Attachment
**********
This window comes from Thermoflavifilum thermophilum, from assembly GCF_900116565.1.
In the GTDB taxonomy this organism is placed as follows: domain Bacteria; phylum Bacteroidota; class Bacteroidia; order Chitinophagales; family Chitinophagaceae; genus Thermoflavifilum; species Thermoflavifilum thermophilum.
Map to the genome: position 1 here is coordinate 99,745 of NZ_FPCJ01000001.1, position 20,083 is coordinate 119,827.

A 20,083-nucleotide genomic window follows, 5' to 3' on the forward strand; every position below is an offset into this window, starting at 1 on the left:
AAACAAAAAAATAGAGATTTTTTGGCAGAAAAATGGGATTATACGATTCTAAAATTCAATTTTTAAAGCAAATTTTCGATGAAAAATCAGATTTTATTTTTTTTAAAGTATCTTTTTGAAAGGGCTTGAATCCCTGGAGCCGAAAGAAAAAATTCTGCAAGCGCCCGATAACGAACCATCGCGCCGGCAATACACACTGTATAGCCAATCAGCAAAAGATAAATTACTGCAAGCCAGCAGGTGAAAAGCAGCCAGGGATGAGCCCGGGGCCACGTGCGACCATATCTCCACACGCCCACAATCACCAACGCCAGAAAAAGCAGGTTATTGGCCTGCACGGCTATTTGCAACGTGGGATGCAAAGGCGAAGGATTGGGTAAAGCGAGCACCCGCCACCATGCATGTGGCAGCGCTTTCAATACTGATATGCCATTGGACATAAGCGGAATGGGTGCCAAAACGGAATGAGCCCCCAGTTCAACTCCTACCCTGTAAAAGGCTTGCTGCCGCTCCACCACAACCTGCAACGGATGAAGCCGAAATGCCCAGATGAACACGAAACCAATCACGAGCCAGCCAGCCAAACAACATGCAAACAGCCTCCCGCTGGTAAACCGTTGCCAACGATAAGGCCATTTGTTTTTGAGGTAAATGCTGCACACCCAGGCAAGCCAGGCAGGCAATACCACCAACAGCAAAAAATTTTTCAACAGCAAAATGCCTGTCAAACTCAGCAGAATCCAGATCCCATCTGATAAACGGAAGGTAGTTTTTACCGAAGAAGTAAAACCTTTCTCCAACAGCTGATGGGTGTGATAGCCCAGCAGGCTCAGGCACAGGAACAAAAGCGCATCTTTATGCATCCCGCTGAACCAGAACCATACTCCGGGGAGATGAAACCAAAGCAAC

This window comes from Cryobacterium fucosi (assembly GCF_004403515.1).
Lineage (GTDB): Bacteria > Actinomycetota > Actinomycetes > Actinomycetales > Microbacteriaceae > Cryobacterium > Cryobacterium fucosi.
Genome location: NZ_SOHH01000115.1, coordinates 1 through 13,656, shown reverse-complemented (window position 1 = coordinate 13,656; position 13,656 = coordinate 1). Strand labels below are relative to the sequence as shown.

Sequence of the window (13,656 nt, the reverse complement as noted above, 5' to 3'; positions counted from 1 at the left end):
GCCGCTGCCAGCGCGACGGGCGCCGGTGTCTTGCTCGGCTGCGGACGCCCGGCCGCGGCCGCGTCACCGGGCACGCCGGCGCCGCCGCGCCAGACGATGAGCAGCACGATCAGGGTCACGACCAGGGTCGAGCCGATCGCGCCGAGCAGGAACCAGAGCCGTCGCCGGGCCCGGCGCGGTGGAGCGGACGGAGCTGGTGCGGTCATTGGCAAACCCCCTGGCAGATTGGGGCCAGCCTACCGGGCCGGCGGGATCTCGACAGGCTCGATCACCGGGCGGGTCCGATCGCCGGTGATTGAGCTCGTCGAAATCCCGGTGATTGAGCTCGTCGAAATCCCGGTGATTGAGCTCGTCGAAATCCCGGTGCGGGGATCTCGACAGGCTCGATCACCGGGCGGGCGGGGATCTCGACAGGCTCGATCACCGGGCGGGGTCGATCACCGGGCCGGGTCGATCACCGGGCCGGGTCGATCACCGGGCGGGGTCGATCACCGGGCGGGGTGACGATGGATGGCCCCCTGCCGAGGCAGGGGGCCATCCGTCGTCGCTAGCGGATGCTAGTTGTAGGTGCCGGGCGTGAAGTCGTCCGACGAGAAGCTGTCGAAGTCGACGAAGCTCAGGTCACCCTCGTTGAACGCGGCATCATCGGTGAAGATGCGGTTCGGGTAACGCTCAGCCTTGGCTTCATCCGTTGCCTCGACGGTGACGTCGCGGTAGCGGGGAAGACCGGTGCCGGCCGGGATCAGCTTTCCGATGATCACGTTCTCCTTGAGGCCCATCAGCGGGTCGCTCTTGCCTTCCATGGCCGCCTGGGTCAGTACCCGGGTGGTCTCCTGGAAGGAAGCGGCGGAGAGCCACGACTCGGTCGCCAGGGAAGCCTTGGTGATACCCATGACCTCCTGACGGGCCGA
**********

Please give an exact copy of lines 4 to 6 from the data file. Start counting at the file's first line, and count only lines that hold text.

A 20,083-nucleotide genomic window follows, 5' to 3' on the forward strand; every position below is an offset into this window, starting at 1 on the left:
AAACAAAAAAATAGAGATTTTTTGGCAGAAAAATGGGATTATACGATTCTAAAATTCAATTTTTAAAGCAAATTTTCGATGAAAAATCAGATTTTATTTTTTTTAAAGTATCTTTTTGAAAGGGCTTGAATCCCTGGAGCCGAAAGAAAAAATTCTGCAAGCGCCCGATAACGAACCATCGCGCCGGCAATACACACTGTATAGCCAATCAGCAAAAGATAAATTACTGCAAGCCAGCAGGTGAAAAGCAGCCAGGGATGAGCCCGGGGCCACGTGCGACCATATCTCCACACGCCCACAATCACCAACGCCAGAAAAAGCAGGTTATTGGCCTGCACGGCTATTTGCAACGTGGGATGCAAAGGCGAAGGATTGGGTAAAGCGAGCACCCGCCACCATGCATGTGGCAGCGCTTTCAATACTGATATGCCATTGGACATAAGCGGAATGGGTGCCAAAACGGAATGAGCCCCCAGTTCAACTCCTACCCTGTAAAAGGCTTGCTGCCGCTCCACCACAACCTGCAACGGATGAAGCCGAAATGCCCAGATGAACACGAAACCAATCACGAGCCAGCCAGCCAAACAACATGCAAACAGCCTCCCGCTGGTAAACCGTTGCCAACGATAAGGCCATTTGTTTTTGAGGTAAATGCTGCACACCCAGGCAAGCCAGGCAGGCAATACCACCAACAGCAAAAAATTTTTCAACAGCAAAATGCCTGTCAAACTCAGCAGAATCCAGATCCCATCTGATAAACGGAAGGTAGTTTTTACCGAAGAAGTAAAACCTTTCTCCAACAGCTGATGGGTGTGATAGCCCAGCAGGCTCAGGCACAGGAACAAAAGCGCATCTTTATGCATCCCGCTGAACCAGAACCATACTCCGGGGAGATGAAACCAAAGCAAC

This window comes from Cryobacterium fucosi (assembly GCF_004403515.1).